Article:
As a sick and disabled disability justice scholar, I have spent all year asking everyone to slow down. Luckily, many folks I work with understand the importance of what I am asking, even as we still have deadlines and timelines to hit. Others feel the pressure even more intensely: my Black and brown and Asian colleagues, more precarious workers at CUNY, colleagues on a tight tenure clock, scholars unable to find full-time work or any work at all. It feels like there is no time, not enough time.
It’s been a whole year since I last saw any of my colleagues in-person. People have had babies, gotten ill and become disabled, articulated their gender in new ways, graduated and defended dissertations, and moved away. All of this has happened without fanfare or celebration or gathering.
What hasn’t happened: collective mourning, solidarity with sick and disabled people, or ethical leadership in higher education.
2020 was tough on everyone. Even those of us privileged enough to be able to work from home without disrupting our finances too much, we have witnessed a lot of loss. Every day, friends of friends post about the passing of beloved parents, grandparents, disabled pals, frontline and essential workers. My own chronic illnesses have worsened dramatically during a year without medical care, and I have to spend a huge portion of my time resting and recovering, storing up energy for a few synchronous events a week. In between, I am lying down. I have learned the hard way that to ignore the rest my bodymind demands is to betray myself and my work; rest—challenging the voices that berate me for taking a break—is an essential piece of my access-focused pedagogies and methodologies.
My closest friends and family are almost all fully vaccinated against Covid-19. Most of us are white, financially stable, employed, and hold at least Bachelor’s degrees. The story is not the same for CUNY students. Early figures don’t give a lot of information, but knowing that 85% of CUNY undergraduates are students of color paints a grim picture for their vaccination access. Many CUNY students work service jobs in retail, food service, and healthcare, and some are eligible through their jobs. And many Black and brown CUNY students have rightful hesitations about receiving brand-new medical procedures without a fuller picture of how the Covid vaccines may affect them long-term.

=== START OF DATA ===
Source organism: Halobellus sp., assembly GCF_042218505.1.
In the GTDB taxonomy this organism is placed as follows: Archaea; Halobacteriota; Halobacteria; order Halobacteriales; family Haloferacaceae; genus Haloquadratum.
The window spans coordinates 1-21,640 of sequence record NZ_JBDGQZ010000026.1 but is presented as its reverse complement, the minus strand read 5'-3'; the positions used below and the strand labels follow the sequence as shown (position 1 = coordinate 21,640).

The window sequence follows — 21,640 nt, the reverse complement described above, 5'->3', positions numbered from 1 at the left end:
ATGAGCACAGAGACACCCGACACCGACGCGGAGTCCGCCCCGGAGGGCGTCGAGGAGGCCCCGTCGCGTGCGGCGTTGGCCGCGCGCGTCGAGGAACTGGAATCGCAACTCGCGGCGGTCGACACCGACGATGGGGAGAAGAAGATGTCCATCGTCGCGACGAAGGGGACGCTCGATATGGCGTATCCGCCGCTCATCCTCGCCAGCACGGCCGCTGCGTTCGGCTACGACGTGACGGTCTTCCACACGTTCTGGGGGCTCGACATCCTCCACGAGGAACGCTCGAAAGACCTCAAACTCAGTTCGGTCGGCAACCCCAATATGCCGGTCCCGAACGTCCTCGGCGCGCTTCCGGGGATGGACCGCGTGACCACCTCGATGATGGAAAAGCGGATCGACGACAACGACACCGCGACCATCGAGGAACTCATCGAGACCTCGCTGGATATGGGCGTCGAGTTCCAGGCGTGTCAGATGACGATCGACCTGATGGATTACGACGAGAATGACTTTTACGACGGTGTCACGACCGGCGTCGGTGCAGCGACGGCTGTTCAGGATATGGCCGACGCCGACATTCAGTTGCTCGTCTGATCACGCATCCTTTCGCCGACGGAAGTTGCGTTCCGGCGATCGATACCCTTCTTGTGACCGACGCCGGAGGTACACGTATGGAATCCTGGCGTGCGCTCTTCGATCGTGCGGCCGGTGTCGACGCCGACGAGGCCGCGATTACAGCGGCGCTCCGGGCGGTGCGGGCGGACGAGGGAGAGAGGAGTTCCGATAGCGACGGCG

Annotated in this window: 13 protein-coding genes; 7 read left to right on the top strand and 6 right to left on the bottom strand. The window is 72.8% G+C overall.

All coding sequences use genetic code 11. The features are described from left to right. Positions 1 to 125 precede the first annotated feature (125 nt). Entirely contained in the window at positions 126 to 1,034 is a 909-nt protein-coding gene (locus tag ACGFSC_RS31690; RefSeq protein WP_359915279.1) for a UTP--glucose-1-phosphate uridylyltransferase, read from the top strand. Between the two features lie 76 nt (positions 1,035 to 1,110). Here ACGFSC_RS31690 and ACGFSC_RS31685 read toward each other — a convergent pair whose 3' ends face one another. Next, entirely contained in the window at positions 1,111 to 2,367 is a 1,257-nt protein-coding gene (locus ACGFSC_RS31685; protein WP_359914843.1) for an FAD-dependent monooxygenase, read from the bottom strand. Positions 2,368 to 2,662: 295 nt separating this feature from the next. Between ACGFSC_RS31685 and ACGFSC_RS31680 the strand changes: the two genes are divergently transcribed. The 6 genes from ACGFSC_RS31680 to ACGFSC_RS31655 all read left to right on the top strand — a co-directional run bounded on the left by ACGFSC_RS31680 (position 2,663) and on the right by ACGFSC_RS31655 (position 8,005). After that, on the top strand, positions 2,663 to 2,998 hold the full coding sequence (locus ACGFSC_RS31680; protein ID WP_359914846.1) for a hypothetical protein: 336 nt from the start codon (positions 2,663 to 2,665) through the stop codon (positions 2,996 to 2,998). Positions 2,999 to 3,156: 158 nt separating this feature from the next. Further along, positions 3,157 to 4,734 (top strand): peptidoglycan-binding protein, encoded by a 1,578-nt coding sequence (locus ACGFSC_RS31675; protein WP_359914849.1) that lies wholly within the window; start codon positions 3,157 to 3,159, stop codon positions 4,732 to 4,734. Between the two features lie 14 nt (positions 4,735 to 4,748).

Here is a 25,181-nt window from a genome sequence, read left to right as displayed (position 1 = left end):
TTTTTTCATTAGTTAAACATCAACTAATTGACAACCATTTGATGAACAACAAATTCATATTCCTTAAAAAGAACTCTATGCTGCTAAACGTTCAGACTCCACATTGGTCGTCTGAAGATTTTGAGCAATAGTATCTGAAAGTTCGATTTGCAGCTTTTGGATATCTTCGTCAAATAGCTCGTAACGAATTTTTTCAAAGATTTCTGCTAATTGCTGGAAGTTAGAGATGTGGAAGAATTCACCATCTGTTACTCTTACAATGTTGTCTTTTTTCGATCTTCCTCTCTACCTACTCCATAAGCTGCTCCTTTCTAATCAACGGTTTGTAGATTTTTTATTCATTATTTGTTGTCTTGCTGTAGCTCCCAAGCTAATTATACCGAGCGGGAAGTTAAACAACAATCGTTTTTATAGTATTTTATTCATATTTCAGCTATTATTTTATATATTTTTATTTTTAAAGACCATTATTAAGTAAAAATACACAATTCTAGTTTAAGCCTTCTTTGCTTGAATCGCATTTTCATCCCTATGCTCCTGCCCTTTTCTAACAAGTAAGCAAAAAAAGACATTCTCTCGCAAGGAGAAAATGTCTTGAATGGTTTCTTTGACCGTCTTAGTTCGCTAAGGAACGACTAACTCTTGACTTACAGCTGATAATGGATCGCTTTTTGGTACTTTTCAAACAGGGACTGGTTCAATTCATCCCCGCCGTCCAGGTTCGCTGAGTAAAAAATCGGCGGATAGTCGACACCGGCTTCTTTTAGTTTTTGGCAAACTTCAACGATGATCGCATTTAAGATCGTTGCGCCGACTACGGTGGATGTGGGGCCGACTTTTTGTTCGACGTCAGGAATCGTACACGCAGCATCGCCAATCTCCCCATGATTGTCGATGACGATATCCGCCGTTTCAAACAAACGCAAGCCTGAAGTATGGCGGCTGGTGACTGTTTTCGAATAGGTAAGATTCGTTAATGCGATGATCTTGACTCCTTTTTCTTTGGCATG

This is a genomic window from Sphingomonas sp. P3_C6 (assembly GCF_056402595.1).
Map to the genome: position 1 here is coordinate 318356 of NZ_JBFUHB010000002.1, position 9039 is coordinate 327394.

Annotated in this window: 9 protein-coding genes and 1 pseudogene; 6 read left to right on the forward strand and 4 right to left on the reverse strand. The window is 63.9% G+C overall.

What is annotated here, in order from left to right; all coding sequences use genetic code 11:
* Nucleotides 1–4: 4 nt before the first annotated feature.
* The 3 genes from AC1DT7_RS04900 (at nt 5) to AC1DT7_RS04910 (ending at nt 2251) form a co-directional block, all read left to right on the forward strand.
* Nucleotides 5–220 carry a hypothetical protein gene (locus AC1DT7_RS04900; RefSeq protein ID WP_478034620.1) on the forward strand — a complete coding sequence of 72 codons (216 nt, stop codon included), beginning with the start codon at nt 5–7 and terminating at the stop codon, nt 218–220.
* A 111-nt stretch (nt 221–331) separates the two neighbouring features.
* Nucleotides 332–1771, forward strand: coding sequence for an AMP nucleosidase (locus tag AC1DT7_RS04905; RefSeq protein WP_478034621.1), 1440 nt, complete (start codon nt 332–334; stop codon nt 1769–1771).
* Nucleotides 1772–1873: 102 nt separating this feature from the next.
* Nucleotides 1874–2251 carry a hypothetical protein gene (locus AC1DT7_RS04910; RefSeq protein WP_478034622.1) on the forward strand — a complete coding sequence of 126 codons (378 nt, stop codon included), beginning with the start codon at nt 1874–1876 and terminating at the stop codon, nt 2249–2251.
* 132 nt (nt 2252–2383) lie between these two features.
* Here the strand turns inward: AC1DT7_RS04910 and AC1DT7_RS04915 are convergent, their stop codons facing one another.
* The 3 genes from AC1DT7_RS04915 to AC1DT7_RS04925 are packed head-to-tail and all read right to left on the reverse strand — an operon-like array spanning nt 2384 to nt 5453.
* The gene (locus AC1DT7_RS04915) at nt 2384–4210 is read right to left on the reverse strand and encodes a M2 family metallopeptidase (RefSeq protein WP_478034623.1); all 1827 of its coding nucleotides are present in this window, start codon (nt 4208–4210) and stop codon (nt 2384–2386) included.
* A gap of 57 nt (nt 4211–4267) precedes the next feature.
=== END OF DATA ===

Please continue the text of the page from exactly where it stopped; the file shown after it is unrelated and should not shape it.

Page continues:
All of this is to say: this year has hardened a lot of us who work to educate and support student success. If before, faculty stringently enforced attendance policies, now we want proof of a positive Covid test to excuse an absence. Pictures of funeral programs, or a death certificate. More medical documentation for new disabilities emerging from post-Covid infection or medical neglect. The lack of care and compassion here is alarming. We absolutely must do better: learn to trust students and each other.
For me, working on my dissertation has been an elusive project. After four years of steady work on my dissertation, I have ground to a halt. My emotional capacity, necessary for my work in autoethnography, is near zero. I fill my time with applications for awards that I will never receive in an academic climate that fetishizes machine-like production that I can never even hope to emulate. I had *7* interviews in 2 weeks for 5th-year fellowships for my graduate program. I submit documentation to account for my slow timeline, while pre-Covid, I burned through doctoral coursework and exams with lightning speed. I am so tired, and I want nothing but a break.
As our patience wears thin, I invite all of us—but especially faculty—to slow down. Our breakneck pace to keep up with an invisible, always-moving goalpost will not protect us from pain, loss, and trauma. It definitely is not protecting our students, who have experienced incalculable devastation: economic crashes resulting in homelessness, food insecurity, mourning for a world they were promised that no longer exists.
From the former captain of Team Doing-Too-Much, I am asking you to please slow down. Rates of psychiatric illness (anxiety, depression, agoraphobia, panic) for higher education students and workers are spiking from previously record-setting highs, and we’re losing community members to suicide. Many folks who contracted Covid are now disabled by post-viral illness, and parents (mostly mothers) are profoundly burdened by lack of safe childcare. In disability justice communities, flexible deadlines, communicating openly about access needs, and extending gracious trust are central practices to building community and solidarity. I invite all of us to learn from the radical disabled people who center care and compassion in every relationship. Try to rest: sit and chat with a loved one without checking emails in the background; try out a video game you’re curious about and just be terrible at it for a while; share a meal over video call with your best friend. Your bodymind, your spirit, will thank you.